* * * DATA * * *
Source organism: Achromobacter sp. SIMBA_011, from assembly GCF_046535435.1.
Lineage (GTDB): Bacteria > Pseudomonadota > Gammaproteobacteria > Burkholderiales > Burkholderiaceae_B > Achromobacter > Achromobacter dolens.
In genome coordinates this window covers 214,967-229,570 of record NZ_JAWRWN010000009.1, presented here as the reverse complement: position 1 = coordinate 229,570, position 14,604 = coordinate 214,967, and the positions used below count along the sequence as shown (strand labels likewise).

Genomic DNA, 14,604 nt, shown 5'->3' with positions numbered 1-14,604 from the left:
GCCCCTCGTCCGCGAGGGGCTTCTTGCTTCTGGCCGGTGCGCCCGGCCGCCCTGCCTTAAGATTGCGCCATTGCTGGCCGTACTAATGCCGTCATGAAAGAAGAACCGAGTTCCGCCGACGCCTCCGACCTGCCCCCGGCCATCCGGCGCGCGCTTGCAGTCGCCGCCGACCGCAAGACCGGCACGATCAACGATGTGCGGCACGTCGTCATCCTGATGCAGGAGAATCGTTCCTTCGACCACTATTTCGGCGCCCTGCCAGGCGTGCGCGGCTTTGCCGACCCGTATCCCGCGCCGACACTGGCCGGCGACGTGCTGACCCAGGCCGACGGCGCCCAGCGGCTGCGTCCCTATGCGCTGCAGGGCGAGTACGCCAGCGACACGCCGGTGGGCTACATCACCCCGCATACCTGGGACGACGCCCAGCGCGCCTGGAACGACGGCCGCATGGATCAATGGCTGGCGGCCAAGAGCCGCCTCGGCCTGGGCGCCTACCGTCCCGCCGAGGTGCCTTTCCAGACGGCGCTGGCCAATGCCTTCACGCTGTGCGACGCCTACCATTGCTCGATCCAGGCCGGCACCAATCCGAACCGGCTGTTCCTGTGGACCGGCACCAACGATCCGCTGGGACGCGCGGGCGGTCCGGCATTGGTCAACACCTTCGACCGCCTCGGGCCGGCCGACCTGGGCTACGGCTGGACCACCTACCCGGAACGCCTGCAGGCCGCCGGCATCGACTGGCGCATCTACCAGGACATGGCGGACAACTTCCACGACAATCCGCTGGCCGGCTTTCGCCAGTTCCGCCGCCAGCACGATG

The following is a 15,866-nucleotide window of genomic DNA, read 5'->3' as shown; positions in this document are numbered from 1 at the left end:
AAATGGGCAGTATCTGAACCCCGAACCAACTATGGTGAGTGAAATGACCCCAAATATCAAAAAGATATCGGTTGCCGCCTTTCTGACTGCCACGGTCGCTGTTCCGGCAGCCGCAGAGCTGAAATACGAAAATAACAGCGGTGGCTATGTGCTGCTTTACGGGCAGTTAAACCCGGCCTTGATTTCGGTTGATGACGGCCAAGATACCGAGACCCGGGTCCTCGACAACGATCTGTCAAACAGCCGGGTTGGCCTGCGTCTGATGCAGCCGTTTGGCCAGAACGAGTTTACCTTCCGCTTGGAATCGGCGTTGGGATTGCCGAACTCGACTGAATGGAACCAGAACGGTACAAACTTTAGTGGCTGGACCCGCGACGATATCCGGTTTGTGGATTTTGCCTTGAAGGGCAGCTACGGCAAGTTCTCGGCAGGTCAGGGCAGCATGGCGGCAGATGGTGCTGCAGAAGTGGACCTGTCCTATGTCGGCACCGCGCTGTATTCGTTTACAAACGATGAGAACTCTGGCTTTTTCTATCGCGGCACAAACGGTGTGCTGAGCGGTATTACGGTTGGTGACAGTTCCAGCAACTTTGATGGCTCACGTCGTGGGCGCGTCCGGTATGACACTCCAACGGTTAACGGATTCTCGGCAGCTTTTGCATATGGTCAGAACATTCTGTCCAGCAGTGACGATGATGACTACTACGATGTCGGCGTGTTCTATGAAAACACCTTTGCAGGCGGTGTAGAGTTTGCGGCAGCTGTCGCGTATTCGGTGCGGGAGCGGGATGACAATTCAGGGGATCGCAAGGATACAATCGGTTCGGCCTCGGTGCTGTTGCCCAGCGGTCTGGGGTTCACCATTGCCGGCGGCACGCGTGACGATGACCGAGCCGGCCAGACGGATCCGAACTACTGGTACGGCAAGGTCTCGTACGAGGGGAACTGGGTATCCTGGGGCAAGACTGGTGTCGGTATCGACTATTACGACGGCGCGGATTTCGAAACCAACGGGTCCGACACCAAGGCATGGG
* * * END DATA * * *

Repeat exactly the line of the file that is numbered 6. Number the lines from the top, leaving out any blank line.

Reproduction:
The following is a 15,866-nucleotide window of genomic DNA, read 5'->3' as shown; positions in this document are numbered from 1 at the left end: